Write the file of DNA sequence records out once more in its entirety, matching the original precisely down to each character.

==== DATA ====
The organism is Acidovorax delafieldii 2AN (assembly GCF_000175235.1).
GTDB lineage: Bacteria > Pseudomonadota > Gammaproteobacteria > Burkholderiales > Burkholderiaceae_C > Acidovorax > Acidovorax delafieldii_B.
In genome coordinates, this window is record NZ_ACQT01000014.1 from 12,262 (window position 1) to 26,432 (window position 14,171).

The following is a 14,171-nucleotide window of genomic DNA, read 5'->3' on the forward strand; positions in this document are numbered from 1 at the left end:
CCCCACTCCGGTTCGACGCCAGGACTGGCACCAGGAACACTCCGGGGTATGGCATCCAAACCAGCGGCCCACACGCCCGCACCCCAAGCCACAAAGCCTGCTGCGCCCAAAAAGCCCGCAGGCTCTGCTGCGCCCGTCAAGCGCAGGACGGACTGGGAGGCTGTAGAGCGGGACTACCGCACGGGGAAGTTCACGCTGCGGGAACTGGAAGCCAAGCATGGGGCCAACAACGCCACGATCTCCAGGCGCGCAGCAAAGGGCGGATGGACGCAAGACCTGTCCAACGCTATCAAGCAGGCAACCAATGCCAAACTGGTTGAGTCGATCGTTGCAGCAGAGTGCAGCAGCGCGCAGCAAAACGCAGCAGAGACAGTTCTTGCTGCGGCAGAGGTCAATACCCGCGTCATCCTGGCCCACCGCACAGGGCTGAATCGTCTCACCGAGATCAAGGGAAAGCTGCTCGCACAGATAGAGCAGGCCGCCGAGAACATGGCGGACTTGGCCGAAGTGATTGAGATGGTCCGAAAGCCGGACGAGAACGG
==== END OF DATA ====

The organism is Acidovorax delafieldii 2AN (assembly GCF_000175235.1).
GTDB lineage: Bacteria > Pseudomonadota > Gammaproteobacteria > Burkholderiales > Burkholderiaceae_C > Acidovorax > Acidovorax delafieldii_B.
In genome coordinates, this window is record NZ_ACQT01000014.1 from 12,262 (window position 1) to 26,432 (window position 14,171).

The following is a 14,171-nucleotide window of genomic DNA, read 5'->3' on the forward strand; positions in this document are numbered from 1 at the left end:
CCCCACTCCGGTTCGACGCCAGGACTGGCACCAGGAACACTCCGGGGTATGGCATCCAAACCAGCGGCCCACACGCCCGCACCCCAAGCCACAAAGCCTGCTGCGCCCAAAAAGCCCGCAGGCTCTGCTGCGCCCGTCAAGCGCAGGACGGACTGGGAGGCTGTAGAGCGGGACTACCGCACGGGGAAGTTCACGCTGCGGGAACTGGAAGCCAAGCATGGGGCCAACAACGCCACGATCTCCAGGCGCGCAGCAAAGGGCGGATGGACGCAAGACCTGTCCAACGCTATCAAGCAGGCAACCAATGCCAAACTGGTTGAGTCGATCGTTGCAGCAGAGTGCAGCAGCGCGCAGCAAAACGCAGCAGAGACAGTTCTTGCTGCGGCAGAGGTCAATACCCGCGTCATCCTGGCCCACCGCACAGGGCTGAATCGTCTCACCGAGATCAAGGGAAAGCTGCTCGCACAGATAGAGCAGGCCGCCGAGAACATGGCGGACTTGGCCGAAGTGATTGAGATGGTCCGAAAGCCGGACGAGAACGG